Figure 2: Homocysteine metabolism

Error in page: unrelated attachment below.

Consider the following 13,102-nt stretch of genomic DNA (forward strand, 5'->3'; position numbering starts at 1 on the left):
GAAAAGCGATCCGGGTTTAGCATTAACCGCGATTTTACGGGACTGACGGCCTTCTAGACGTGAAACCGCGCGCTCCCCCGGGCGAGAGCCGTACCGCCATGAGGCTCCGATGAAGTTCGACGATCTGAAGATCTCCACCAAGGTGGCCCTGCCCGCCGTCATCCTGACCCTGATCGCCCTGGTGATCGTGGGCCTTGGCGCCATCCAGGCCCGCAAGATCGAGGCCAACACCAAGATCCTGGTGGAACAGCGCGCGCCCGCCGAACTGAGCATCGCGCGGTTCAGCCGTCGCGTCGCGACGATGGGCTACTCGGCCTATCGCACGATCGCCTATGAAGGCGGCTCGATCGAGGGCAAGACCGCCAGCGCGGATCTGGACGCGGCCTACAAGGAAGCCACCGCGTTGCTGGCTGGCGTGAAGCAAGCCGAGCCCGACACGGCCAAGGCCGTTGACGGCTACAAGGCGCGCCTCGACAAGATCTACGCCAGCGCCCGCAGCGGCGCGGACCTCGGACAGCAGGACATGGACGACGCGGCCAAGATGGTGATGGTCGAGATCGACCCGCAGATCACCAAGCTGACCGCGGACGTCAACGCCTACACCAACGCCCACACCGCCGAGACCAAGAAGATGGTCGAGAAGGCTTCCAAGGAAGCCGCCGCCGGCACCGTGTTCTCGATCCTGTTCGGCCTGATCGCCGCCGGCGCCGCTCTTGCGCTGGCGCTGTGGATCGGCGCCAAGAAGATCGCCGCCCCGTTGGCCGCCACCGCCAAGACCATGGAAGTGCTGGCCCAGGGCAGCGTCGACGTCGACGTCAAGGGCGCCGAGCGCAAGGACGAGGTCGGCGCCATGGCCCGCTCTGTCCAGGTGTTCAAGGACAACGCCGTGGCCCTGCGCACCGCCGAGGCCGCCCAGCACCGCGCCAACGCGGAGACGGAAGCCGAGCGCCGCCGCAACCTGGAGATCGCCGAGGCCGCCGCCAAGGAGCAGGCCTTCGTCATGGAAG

Normally, homocysteine (Hcy) is maintained at very low levels in serum due to the methionine cycle, which leads to a rapid methyl transfer reaction using the following enzyme substrates: methionine (Met), S-adenosyl-methionine (S-Adenosyl-Met), and S-adenosyl-homocysteine (S-Adenosyl-Hcy). The methionine cycle is controlled by methionine synthase (MS), betaine-Hcy methyltransferase(BHMT), methionine adenosyltransferase (MAT), methyltransferase (MT), and S-Adenosyl-Hcy hydrolase (SAHH). Met and Hcy are also metabolized by methionyl-tRNA synthase (MetRS) to become MettRNA and Hcy-thiolactone (HT). Under normal conditions, Hcy-thiolactone is rapidly converted to Hcy by Hcy-thiolactonase (HTase). However, Hcythiolactone reacts spontaneously with protein ε-lysine residues, leading to formation of N-Hcy-protein. Alternatively, Hcy can enter the transsulfuration pathway. It is then converted to cystathionine (Cyst) by cystathionineβ- synthase (CBS), which is further converted to cysteine (Cys) by cystathionine γ-lyase (CSE). The transsulfuration pathway ends with sulfate. Additionally, vitamins, including: B6, B12, betaine (B10), and tetrahydrofolate (THF, sometimes called B9).